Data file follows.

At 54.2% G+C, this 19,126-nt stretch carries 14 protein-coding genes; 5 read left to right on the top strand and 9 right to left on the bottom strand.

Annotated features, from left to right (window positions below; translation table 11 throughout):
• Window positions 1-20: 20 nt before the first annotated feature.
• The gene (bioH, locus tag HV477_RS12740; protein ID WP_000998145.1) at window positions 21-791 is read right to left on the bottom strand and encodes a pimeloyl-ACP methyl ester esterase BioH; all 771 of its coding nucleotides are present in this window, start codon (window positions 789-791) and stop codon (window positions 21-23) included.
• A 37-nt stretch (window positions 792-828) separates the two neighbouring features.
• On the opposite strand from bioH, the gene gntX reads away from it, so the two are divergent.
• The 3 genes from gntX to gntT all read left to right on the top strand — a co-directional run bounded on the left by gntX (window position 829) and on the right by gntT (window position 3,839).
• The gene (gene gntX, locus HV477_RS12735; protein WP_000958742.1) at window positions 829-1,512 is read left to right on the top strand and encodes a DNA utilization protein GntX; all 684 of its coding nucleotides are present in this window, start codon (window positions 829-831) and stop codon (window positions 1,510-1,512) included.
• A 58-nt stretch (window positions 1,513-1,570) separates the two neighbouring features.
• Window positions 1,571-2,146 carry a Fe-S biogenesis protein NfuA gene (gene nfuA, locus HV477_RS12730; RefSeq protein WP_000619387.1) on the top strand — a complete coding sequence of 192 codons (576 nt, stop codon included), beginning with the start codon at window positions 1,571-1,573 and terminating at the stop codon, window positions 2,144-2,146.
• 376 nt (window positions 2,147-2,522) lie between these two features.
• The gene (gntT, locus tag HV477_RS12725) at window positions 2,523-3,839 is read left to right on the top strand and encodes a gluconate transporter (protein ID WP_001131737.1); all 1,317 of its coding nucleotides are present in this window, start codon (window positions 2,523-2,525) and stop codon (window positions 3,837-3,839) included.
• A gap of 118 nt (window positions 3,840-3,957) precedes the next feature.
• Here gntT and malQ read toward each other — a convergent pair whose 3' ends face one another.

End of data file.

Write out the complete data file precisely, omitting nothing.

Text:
At 54.2% G+C, this 19,126-nt stretch carries 14 protein-coding genes; 5 read left to right on the top strand and 9 right to left on the bottom strand.

Annotated features, from left to right (window positions below; translation table 11 throughout):
• Window positions 1-20: 20 nt before the first annotated feature.
• The gene (bioH, locus tag HV477_RS12740; protein ID WP_000998145.1) at window positions 21-791 is read right to left on the bottom strand and encodes a pimeloyl-ACP methyl ester esterase BioH; all 771 of its coding nucleotides are present in this window, start codon (window positions 789-791) and stop codon (window positions 21-23) included.
• A 37-nt stretch (window positions 792-828) separates the two neighbouring features.
• On the opposite strand from bioH, the gene gntX reads away from it, so the two are divergent.
• The 3 genes from gntX to gntT all read left to right on the top strand — a co-directional run bounded on the left by gntX (window position 829) and on the right by gntT (window position 3,839).
• The gene (gene gntX, locus HV477_RS12735; protein WP_000958742.1) at window positions 829-1,512 is read left to right on the top strand and encodes a DNA utilization protein GntX; all 684 of its coding nucleotides are present in this window, start codon (window positions 829-831) and stop codon (window positions 1,510-1,512) included.
• A 58-nt stretch (window positions 1,513-1,570) separates the two neighbouring features.
• Window positions 1,571-2,146 carry a Fe-S biogenesis protein NfuA gene (gene nfuA, locus HV477_RS12730; RefSeq protein WP_000619387.1) on the top strand — a complete coding sequence of 192 codons (576 nt, stop codon included), beginning with the start codon at window positions 1,571-1,573 and terminating at the stop codon, window positions 2,144-2,146.
• 376 nt (window positions 2,147-2,522) lie between these two features.
• The gene (gntT, locus tag HV477_RS12725) at window positions 2,523-3,839 is read left to right on the top strand and encodes a gluconate transporter (protein ID WP_001131737.1); all 1,317 of its coding nucleotides are present in this window, start codon (window positions 2,523-2,525) and stop codon (window positions 3,837-3,839) included.
• A gap of 118 nt (window positions 3,840-3,957) precedes the next feature.
• Here gntT and malQ read toward each other — a convergent pair whose 3' ends face one another.